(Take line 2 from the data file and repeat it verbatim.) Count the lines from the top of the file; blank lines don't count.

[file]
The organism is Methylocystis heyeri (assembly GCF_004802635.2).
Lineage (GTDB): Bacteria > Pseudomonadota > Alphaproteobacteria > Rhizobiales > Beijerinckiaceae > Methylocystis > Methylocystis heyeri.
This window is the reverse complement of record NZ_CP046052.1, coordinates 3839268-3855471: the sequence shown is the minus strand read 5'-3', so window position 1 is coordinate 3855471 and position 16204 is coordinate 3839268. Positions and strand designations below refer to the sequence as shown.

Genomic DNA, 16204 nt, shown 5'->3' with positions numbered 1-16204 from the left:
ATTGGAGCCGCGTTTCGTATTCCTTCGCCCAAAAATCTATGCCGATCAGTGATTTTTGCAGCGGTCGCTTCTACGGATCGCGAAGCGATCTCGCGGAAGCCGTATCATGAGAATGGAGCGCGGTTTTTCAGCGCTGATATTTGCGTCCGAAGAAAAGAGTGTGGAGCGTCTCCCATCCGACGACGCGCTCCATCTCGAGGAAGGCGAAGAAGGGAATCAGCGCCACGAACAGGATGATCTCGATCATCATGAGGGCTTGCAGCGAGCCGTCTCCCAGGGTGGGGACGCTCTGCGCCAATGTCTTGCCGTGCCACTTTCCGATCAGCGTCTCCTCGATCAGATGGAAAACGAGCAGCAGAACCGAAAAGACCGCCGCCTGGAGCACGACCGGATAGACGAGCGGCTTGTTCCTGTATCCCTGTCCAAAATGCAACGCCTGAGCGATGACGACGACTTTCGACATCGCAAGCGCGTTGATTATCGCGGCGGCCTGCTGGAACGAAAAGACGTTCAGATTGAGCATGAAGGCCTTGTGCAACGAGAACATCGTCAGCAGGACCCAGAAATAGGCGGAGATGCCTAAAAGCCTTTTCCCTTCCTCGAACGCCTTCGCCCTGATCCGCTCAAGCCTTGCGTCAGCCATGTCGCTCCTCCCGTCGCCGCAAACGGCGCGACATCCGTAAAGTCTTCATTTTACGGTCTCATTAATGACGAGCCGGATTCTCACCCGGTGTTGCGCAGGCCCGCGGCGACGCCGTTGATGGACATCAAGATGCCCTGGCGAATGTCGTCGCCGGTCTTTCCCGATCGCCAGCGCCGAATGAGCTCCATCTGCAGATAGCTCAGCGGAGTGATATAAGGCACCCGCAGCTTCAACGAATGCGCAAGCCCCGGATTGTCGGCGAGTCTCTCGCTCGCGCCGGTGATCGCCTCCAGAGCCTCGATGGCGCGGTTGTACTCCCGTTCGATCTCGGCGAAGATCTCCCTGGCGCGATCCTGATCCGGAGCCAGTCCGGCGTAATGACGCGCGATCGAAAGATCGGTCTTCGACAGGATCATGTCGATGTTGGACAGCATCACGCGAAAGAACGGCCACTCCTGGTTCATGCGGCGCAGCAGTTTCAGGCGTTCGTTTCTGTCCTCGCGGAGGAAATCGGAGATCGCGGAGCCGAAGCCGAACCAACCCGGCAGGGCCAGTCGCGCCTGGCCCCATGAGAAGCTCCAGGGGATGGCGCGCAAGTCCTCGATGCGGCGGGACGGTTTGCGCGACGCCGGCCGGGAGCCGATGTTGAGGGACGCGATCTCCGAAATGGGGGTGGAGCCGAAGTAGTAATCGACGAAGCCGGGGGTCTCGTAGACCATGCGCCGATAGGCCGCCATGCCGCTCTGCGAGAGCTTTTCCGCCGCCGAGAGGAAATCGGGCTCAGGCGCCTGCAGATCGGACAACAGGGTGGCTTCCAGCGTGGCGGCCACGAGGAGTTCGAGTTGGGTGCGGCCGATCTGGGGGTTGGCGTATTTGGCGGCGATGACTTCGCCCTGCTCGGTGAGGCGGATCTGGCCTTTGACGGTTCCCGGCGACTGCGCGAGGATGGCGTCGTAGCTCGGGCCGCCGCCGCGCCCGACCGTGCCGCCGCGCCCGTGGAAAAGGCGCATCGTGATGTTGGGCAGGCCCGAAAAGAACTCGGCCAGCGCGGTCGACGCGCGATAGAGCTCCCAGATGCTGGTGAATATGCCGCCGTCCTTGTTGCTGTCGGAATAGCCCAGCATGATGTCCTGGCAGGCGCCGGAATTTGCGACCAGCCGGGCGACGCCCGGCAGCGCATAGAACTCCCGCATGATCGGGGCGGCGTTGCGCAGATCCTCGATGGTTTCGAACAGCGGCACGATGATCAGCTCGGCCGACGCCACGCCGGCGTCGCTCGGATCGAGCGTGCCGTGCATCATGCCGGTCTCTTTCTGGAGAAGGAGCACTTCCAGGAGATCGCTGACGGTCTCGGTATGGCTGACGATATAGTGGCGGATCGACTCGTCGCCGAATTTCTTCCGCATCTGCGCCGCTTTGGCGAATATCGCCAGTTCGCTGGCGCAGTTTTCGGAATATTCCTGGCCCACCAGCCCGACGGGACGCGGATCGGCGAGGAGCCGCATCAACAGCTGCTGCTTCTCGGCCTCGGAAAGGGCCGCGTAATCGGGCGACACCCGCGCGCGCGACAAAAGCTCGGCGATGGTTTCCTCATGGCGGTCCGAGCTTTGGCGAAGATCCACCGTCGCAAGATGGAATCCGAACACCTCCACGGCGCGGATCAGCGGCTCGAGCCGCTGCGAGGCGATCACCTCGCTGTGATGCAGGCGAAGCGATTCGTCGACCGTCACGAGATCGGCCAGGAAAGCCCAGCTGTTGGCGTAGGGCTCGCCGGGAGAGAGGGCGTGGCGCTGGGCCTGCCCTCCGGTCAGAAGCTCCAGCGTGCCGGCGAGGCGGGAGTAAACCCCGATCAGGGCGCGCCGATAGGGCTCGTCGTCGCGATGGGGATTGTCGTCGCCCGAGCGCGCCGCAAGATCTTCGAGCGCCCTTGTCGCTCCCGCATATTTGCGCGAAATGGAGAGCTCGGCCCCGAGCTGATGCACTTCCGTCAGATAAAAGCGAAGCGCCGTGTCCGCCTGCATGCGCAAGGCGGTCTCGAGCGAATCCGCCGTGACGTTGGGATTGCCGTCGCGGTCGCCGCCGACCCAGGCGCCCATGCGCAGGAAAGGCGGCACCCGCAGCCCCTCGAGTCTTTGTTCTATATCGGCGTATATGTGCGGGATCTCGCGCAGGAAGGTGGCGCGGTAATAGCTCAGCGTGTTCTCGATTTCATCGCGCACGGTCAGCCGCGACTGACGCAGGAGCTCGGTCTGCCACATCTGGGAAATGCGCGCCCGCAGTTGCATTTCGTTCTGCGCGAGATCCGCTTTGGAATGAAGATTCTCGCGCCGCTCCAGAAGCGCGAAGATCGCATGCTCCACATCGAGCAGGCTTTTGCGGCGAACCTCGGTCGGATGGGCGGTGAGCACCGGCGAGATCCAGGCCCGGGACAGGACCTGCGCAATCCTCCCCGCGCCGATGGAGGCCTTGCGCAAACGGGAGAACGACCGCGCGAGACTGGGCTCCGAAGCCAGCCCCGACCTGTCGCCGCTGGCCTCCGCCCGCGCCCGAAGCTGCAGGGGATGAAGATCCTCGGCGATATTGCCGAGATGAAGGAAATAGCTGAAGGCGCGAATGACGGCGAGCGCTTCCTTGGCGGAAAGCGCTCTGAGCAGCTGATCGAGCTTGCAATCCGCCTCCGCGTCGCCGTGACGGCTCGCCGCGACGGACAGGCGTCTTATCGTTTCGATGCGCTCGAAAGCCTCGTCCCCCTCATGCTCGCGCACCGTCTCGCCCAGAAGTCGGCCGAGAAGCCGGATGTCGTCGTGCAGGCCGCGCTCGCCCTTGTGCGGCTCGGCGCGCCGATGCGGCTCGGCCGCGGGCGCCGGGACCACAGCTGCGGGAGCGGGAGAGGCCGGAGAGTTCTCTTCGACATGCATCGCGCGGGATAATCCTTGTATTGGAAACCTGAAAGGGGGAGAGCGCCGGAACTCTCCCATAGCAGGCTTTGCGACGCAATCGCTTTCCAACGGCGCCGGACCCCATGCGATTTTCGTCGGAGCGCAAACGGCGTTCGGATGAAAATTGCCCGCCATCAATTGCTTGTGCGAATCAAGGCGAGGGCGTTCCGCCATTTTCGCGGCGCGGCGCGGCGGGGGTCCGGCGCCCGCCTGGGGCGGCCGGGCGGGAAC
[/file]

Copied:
Lineage (GTDB): Bacteria > Pseudomonadota > Alphaproteobacteria > Rhizobiales > Beijerinckiaceae > Methylocystis > Methylocystis heyeri.